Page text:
How to Make Your Words Matter

For me, it might be a letter I wrote my dad on his 65th birthday about all the things he taught me.

Or maybe it was the piece I wrote about excessive pay at nonprofits that exposed a local scandal, created pressure for reform — and won me a major national award. Perhaps it’s the pieces I write that teach businesses how to save money and stay in business, or the ones that help freelance writers earn more.

Or maybe it’s that final hug and loving “Laila Tov” — good night — that I say to my children each night when I tuck them in bed.

It’s hard to decide which words matter most. But no question — words matter.

It’s a great time to think on this, since we live in a time when a few words on the right website at the right time can change everything.

Where can writing be most impactful? I thought it was a sign of the times that when protesters sought to overthrow the government in Egypt, those in power didn’t organize book-burnings.

They shut down Internet access.

Writing online may not have the cachet of seeing your byline in a major national magazine...yet.

But when you consider the power the Internet gives you to communicate with anyone and everyone, anywhere in the world — when it has the power to topple governments, incite revolution, and change the map of the world, it would be hard for anyone to deny that what we write is important. And what we write online may be most important.

Words are harder than ever to take back

In my religious tradition, words are terrifically important. Gossip is prohibited for the harm it can do.

In a classic story from Eastern Europe, a woman who has spread evil gossip about another housewife in her town regrets her actions and wants to make amends. Her rabbi tells her to take her best goosedown pillowcase to the town square and rip it open. After she’s watched the feathers float off in every direction, she returns to the rabbi and reports that she has done as he asked.

The rabbi tells her she is now ready to repair the damage she’s done. To begin, she must gather up every one of the scattered feathers.

When she cries that it’s impossible, the rabbi replies — so is taking back what you said and erasing it from the mind of every person who heard your lies. So never gossip again.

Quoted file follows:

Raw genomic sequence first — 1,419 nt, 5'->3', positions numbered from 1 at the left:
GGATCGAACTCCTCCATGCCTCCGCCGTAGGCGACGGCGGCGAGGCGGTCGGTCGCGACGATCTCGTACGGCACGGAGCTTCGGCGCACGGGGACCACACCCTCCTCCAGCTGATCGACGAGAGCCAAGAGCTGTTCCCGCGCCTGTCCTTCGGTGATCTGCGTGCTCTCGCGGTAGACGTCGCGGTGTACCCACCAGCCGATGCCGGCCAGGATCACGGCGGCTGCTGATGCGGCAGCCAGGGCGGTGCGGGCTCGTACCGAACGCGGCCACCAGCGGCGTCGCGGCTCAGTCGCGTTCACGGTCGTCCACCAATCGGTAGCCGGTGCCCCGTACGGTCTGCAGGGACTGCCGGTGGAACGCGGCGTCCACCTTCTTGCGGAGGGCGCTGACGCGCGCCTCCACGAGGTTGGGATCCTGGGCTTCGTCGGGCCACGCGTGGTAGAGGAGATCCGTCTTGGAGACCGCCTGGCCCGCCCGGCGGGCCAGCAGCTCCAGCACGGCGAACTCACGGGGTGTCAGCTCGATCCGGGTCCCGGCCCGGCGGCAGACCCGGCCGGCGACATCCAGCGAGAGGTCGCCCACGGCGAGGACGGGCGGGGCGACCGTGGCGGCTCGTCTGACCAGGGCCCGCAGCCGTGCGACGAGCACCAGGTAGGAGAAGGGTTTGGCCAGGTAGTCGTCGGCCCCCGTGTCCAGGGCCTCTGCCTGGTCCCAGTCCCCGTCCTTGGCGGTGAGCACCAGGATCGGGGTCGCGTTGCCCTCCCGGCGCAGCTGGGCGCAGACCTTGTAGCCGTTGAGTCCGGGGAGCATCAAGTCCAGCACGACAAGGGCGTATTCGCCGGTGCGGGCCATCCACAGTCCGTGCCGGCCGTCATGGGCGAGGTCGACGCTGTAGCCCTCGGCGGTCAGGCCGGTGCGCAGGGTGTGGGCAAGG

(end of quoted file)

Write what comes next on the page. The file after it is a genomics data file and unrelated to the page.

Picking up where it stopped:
And that was just from saying something hurtful. Imagine what the rabbi would have said about a hurtful piece of writing you posted online!

We know that words can hurt and even kill — think of the recent suicides of gay teens.

And what we say pales in comparison to what we memorialize in print, especially on the Internet, where it can be seen by all. In the 21st Century, words written down on the Internet truly live on everywhere and anywhere, forever. The way content is re-posted and copied again and again, we could never eradicate something we wanted to retract.

When you post your words online, they’re there for all the world to see. So don’t take a casual attitude toward your blog. Remember you’re writing for history, and for everybody.

So make it great — and write careful out there!

Words Matter Week

This all comes to mind because it’s Words Matter Week this week, an annual event sponsored by the National Association of Independent Writers & Editors — better known as the place where you can join for $99 and get a free WordPress blog up by this afternoon, along with all the resources and support you need to help build your freelance-writing career.

Enter their Words Matter writing-prompt contests this week, and you can win Amazon gift certificates. Also, you can have a lot of fun challenging yourself.

For instance, today’s prompt is: Words can change history. What speech or document do you believe to be most important. Why?

Which piece of your writing has mattered most? Leave a comment and let us know.

 

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3 comments on “How to Make Your Words Matter
  1. Carol,

    You speak the truth!

    P.R. people like to say there’s no such thing as bad publicity. These days, I disagree with this idea. The Internet makes everything widely available and unbelievably “sticky.” Somehow the retractions never rank as high on the Google search as the original (mis)statement.

    Corinna

  2. Carol,

    This is so true. It seems we often forget the pain words caused us when we were children. Yet we so easily inflict painful and destructive words on others, often without thought.

    I’m reminded how often I ran across comments or tweets wishing harm to Sarah Palin around the time Senator Gifford was shot. I couldn’t believe in the hateful and violent language that was used. People actually tweeted that they wished her dead. I was stunned.

    Regardless of one’s political beliefs, wishing someone dead is horrible and intolerable.

    Just because we can be anonymous on the Internet, doesn’t mean we should use it to hurtful, destructive, or violent ends. Those who do such things should be shamed by the rest of the community.
    David Pancost recently posted…The Michael Weston Guide to Changing Your WorldMy Profile

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